With Mayo Clinic at its heart, the Destination Medical Center (DMC) initiative will be the catalyst to position Rochester, Minn. as the world’s premier destination center for health and wellness; attracting people, investment and jobs to America’s City for Health and supporting the economic growth and its biosciences sector.
As I recall the drafting committee for this new mission statement included three board members - including Bill George - and it reads like each of them got a clause. But, it does include an appellation of Rochester as "America's City for Health".

"...did I miss something...or what?"

About another year later, at the most recent December 17, 2015 meeting of the DMCC board, "America's City for Health" once again enters the conversation as something of an aside during a DMC EDA's report on providing the metrics, measurements, and ongoing reporting called for in the DMC plan (see p. 44). After the staff report, board member Hruska wondered whatever became of "America's City for Health" because they haven't really talked about it: "...did I miss something...or what?"*

Staff had two answers: (1) EDA has just finished it's RFP process for its marketing firm and they will be selecting a firm very soon; and, (2) EDA is talking to various groups throughout the state and the nation about city for health, etc. In other words, in emblematic EDA form "we're hiring a consultant and everyone's talking about us!" Staff concluded by saying they intended all along to get back to the board on the whole "America's City for Health" thing so no worries - how about March?

"...we have this unique opportunity..."

Fortunately, DMCC board members continue to be way ahead of staff and were much more substantive in sharing their expectations of how to proceed. In quick succession they identified three guideposts for what, why, and how to ensure that "America's City for Health" results in more than just a marketing differentiation strategy, DMC positioning statement, and a new sign at the city limits.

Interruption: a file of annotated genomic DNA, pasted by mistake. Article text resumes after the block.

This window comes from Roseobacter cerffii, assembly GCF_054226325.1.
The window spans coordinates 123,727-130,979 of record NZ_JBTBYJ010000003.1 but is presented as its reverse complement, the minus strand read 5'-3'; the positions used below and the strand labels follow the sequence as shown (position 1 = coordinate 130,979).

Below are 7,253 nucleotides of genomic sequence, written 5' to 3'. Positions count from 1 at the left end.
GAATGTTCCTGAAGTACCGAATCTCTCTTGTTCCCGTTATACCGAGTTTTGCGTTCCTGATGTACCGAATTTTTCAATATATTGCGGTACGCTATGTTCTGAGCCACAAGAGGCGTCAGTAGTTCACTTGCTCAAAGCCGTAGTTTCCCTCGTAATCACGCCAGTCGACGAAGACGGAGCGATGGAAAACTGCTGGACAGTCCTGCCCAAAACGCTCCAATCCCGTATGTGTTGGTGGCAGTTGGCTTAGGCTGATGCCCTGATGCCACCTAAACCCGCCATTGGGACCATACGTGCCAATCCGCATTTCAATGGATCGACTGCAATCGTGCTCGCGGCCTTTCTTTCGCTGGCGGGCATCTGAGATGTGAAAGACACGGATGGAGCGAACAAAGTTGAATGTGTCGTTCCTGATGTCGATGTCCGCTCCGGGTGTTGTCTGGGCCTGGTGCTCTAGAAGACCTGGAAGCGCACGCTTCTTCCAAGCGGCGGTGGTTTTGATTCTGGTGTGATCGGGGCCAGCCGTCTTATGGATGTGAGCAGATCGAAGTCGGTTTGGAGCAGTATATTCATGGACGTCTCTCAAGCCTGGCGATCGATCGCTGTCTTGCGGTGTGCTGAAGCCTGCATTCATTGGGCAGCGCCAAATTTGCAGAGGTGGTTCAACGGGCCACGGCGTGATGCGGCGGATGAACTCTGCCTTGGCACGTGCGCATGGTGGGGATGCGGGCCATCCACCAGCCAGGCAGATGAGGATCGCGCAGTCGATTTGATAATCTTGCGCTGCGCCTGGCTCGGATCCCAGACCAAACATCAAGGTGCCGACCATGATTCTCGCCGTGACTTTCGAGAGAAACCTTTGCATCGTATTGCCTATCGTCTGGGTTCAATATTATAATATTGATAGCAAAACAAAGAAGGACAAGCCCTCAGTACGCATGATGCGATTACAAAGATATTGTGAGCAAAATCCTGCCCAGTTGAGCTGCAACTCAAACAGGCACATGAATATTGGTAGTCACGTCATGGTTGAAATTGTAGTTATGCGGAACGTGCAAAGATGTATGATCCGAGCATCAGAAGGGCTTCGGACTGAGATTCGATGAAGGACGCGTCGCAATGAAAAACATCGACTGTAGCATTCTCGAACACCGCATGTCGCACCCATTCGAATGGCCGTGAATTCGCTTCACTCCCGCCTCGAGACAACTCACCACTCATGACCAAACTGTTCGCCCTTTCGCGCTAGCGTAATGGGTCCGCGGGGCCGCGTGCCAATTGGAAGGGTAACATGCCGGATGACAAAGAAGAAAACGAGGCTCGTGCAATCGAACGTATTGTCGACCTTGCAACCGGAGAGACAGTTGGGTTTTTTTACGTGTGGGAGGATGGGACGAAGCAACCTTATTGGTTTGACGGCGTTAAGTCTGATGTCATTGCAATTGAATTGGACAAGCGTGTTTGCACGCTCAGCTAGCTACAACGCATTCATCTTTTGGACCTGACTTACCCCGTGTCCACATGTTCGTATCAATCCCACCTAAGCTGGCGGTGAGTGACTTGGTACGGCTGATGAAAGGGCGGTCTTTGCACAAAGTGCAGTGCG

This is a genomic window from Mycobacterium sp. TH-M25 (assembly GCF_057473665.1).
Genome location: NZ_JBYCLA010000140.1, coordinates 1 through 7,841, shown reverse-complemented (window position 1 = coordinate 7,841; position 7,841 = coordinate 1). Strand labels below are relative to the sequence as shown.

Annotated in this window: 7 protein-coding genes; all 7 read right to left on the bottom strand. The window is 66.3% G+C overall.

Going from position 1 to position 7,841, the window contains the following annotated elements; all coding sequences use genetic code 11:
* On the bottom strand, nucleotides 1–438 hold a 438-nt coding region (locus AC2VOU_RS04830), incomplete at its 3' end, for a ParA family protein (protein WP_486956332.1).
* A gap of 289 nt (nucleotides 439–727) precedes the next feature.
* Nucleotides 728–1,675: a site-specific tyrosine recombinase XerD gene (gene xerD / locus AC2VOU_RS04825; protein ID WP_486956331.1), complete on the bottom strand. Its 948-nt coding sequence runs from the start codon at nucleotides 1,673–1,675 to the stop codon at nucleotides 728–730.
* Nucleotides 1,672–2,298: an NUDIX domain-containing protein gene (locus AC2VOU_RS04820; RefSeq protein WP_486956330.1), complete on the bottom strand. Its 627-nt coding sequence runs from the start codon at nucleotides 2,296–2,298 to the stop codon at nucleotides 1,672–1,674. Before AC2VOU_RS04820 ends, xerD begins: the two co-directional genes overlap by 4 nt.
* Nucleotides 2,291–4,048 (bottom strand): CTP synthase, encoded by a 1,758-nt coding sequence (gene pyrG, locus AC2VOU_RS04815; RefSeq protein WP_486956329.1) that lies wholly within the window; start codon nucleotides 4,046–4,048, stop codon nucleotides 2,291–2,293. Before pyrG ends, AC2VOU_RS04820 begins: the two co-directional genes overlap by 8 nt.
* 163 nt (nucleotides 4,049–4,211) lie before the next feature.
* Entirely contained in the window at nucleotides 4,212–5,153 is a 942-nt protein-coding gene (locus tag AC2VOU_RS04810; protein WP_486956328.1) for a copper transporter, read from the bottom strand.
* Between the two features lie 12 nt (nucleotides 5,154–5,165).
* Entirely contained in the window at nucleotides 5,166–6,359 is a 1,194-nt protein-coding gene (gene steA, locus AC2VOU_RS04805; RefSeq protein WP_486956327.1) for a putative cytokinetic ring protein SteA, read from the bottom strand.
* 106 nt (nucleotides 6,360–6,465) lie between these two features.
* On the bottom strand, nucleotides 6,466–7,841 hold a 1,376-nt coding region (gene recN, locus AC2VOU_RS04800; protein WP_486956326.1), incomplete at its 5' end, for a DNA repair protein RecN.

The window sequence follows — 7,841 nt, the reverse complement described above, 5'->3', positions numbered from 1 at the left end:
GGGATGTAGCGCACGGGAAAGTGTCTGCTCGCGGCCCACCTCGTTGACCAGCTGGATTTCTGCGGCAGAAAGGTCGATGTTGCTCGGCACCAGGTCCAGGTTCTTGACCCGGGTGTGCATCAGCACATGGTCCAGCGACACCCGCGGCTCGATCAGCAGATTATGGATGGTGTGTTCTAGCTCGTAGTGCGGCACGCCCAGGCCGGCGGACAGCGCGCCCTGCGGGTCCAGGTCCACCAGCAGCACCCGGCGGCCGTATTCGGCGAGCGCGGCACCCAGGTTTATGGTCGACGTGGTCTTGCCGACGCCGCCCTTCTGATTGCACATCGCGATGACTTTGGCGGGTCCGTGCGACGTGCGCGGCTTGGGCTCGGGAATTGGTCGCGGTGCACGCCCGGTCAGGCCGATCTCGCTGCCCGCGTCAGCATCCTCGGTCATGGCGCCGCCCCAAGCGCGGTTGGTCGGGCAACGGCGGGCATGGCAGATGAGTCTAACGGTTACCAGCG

To wit:
1. Policies and project approval should include social and health impacts.
Chairperson Tina Smith: "...[W]e have this unique opportunity to tie it specifically and tangibly to what we are trying to build that that we have...a health and wellness based place rather than just a virtual idea of it."
2. Metrics should promote and sustain a healthy and inclusive community.
Board member Bill George: "...[T]his gives us the opportunity...looking at all the things we can do to help people in our community...make this a community that serves all its citizens and that would really make us a national model"
3. Community and social service providers should have an integral role in DMC implementation.
Vice-Chairperson R.T. Rybak: "We need to get a little clarity on what our role is in it. Does this body own the city for health or are we a participant in it?... I think frankly there needs to be another table in which we are active participants. Somehow we have to create that table...."

"...if anybody can do it you should be able to do it in Rochester..."

Mayor Rybak may be happy - and surprised - to learn that "other" community tables actually do exist; have existed in one form or another for a few years; and, that DMC Mayo staff and recently DMC EDA staff have occasionally dropped by to sit at these tables.

There's the table "hosted" by the Olmsted County Public Health Community Health Need Assessment/ Community Health Improvement Plan. There's the table hosted by the Community Networking Group (CNG) private, nonprofit and public human and social service providers, local philanthropies, and elected official. I might even include the more recent table set by In the City for Good.

Last year, during their public hearings prior to the approval of the DMC plan, the city and DMCC board both heard from those "tables".  For example, from May 1, 2015 this:
As the DMCC board and its Economic Development Agency implement the development plan to establish Rochester as a Destination Medical Center, we believe they should work with the community to create: 
1. Policies that bring potential health and social impacts into the decision-making process. 
2. Project approval criteria that evaluate the potential health and social impacts of a project before it is built. 
3. Metrics that gauge progress toward positive health and social outcomes that promote and sustain an inclusive and healthy community.